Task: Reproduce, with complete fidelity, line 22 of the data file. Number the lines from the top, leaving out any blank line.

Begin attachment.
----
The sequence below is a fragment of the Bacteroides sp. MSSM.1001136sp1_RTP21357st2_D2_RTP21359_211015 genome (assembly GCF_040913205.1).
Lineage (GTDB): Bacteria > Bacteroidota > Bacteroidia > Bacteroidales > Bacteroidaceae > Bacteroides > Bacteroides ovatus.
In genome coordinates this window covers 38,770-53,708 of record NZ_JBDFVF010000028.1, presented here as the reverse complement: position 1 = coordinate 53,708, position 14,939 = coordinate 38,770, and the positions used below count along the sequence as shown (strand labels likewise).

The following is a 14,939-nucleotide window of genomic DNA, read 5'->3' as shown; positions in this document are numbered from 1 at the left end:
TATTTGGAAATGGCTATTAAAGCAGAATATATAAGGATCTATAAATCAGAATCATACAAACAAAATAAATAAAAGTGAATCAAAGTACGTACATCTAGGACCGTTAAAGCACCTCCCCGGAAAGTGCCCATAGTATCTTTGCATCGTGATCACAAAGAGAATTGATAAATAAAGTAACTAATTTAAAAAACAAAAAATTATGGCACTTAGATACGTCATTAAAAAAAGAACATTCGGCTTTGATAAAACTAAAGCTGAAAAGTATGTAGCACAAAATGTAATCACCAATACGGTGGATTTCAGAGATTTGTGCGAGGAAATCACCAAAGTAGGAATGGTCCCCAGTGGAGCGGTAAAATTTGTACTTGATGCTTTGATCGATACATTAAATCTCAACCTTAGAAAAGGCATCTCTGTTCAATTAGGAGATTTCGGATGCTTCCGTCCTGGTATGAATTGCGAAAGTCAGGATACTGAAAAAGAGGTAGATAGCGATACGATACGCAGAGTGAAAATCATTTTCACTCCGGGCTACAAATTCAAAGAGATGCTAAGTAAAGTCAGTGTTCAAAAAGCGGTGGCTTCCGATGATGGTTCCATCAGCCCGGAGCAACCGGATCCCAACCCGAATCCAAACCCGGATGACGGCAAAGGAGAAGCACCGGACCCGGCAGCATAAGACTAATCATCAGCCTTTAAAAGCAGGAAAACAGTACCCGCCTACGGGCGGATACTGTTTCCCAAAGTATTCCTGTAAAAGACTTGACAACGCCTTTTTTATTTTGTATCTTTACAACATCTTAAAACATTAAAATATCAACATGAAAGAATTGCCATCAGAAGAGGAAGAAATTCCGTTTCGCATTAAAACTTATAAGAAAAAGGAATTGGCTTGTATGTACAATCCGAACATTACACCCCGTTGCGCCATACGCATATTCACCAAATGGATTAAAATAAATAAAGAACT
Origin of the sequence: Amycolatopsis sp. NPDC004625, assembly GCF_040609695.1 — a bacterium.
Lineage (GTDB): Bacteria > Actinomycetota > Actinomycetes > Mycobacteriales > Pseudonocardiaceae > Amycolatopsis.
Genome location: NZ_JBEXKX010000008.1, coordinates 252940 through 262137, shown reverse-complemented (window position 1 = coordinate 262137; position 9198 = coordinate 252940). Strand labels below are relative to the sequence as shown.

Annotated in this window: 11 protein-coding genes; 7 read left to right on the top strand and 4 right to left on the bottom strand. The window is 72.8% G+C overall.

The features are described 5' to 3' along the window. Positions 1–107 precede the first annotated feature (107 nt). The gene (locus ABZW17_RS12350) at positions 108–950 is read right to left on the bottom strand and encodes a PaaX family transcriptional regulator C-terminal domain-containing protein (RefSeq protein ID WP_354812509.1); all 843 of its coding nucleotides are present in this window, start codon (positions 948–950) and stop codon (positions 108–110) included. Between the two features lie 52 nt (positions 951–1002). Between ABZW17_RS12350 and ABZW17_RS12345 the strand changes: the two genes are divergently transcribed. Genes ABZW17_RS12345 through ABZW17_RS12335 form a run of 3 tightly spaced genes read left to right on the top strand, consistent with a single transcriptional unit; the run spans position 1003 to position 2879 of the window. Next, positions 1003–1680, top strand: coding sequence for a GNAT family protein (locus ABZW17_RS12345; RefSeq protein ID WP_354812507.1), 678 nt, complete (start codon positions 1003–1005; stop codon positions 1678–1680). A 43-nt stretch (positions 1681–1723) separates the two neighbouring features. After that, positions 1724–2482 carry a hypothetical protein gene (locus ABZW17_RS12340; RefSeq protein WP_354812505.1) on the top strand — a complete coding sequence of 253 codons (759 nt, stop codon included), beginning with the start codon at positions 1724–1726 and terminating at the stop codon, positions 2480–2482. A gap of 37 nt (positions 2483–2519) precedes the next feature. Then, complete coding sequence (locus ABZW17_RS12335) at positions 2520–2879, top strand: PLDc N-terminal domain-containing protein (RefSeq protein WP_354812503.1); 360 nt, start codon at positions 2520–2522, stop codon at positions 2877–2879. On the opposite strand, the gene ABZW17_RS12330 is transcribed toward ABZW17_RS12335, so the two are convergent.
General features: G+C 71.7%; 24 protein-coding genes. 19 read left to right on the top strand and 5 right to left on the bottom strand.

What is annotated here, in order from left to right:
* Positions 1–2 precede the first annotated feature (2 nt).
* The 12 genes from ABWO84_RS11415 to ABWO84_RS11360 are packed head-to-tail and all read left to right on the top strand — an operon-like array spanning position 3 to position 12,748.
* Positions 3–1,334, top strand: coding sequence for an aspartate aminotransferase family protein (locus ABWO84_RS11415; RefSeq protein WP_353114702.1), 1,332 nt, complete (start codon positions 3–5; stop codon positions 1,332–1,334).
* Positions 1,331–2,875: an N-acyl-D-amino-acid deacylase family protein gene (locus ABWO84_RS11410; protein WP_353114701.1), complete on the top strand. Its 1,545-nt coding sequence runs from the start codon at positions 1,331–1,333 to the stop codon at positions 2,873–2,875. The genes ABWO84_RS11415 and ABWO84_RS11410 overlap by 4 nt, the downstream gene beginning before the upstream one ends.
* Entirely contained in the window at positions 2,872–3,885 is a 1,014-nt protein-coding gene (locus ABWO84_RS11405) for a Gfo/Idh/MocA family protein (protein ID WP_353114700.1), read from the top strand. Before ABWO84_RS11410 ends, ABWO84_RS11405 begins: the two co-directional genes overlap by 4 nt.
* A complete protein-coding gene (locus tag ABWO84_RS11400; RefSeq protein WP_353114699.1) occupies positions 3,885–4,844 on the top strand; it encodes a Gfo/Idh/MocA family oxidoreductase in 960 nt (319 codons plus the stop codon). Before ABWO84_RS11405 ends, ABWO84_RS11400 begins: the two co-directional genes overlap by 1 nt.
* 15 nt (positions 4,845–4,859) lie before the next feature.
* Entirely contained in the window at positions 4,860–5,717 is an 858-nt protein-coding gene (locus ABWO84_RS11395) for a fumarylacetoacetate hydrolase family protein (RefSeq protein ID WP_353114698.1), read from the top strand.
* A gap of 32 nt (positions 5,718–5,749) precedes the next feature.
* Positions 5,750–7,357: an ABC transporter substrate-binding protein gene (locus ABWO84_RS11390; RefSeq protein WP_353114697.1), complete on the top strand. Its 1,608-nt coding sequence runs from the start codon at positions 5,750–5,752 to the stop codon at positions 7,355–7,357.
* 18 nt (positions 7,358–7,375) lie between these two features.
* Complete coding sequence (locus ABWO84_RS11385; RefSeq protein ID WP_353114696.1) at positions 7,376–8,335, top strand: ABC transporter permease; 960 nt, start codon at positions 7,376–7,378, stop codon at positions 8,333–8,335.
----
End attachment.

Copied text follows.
* Positions 5,750–7,357: an ABC transporter substrate-binding protein gene (locus ABWO84_RS11390; RefSeq protein WP_353114697.1), complete on the top strand. Its 1,608-nt coding sequence runs from the start codon at positions 5,750–5,752 to the stop codon at positions 7,355–7,357.